Bush will arrive in Israel on Wednesday and spend much of Thursday in the occupied West Bank, including a stop at Abbas's headquarters in Ramallah and in Bethlehem.

 
Humanitarian crisis
 

In video


Jerusalem spruced
up for Bush visit

By skipping the Hamas-controlled Gaza Strip, Bush will not see school pupils and their parents and teachers demonstrating against the ongoing Israeli siege, according to Al Jazeera's Mike Hanna.
 

He will not see the shortage of medical supplies, fuel and power due to Israeli restrictions, Hanna said.

 

On Tuesday, about 3,000 supporters of the Islamic Jihad marched in the Gaza Strip, chanting: "Bush, you are the great devil."

 
The protesters also shouted "Death to America", "Death to Israel", and burned American and Israeli flags.
 
The march was also against the ongoing Israeli siege of Gaza.
 
Participants carried 62 coffins symbolising those who have died because they have been unable to leave the area for medical treatment.
 
Hamas is to hold an anti-Bush rally on Wednesday, with a four-metre-long banner denouncing Bush as a "war criminal" serving as the centrepiece.
 
For their part, Israeli forces will seal off the West Bank completely for the duration of the visit, a military spokesman said on Tuesday.
 
"The lockdown will come into force at midnight local time (2200 GMT) on Tuesday and will be lifted on Saturday at a time that has yet to be determined," the spokesman said.
 
US snipers will take up positions on Ramallah rooftops and local traffic will be barred from some downtown districts, Palestinian officials said.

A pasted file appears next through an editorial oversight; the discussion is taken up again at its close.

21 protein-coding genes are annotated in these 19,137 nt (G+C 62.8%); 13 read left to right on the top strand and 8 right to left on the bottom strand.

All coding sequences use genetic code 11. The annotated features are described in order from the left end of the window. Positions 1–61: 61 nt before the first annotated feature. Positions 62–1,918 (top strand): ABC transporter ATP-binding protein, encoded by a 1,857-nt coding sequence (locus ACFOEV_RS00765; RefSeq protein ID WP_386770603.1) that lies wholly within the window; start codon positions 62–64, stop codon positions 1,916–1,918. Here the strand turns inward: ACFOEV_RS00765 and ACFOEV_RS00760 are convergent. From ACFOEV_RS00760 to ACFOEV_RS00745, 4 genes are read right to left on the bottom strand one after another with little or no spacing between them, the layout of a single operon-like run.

Before dawn on Tuesday, a pair of rockets struck a northern Israeli town, allegedly fired from Lebanon, without causing much damage or any injuries.
 
No one took responsibility for the attack, which was just the second such incident since the end of the 2006 Israel-Hezbollah war.
 

Security situation

 

Speaking to Al Jazeera on Monday, Mark Regev, spokesman for Olmert, had defended the Israeli military operations in the Palestinian territories.

 

In focus


Israeli intransigence
to greet Bush

He said: "We've got a situation where the Palestinian security services need to get their act together, need to rebuild, need to be retrained. They need to have their capabilities improved.

 

"That's not just the Israeli position, that's the position of the Arab world, the Europeans, of everyone who has following this process. And so I will say publicly and clearly: when Palestinian security is ready to meet the challenges, then Israeli security will not have any need to act."

 

On the opposite side, Mustafa al-Barghouti, the head of the Palestinian National Initiative, blamed Israel for the deadlock at a news conference on Tuesday.

 

"Israel's impunity has increased after Annapolis, and we fear further Israeli military escalation after Bush's visit," he said.

 

"Nothing will change and the situation will not improve as long as Israel maintains its 562 checkpoints, continues the building of thousands of housing units in more than 800 settlements, and continues building the segregation wall and has not dismantled a single settlement."

 

'Report suppressed'

 

In another development, the Israeli daily Haaretz reported that the government had refused to publish a report containing full details of settlement constructions, including outposts and neighbourhoods built across the Green Line.

 

In response to a high court petition on the matter, the defence ministry is arguing that publication would harm state security and Israel's foreign relations.

 

Haaretz and Maariv also said that the Israeli housing ministry was pushing for the construction of more than 1,000 units on lands "held by absentee Palestinians" from the Bethlehem area to expand the settlement of Har Homa.

 

Har Homa is built on confiscated Palestinian land in Jabal Abu Ghnaim in occupied East Jerusalem.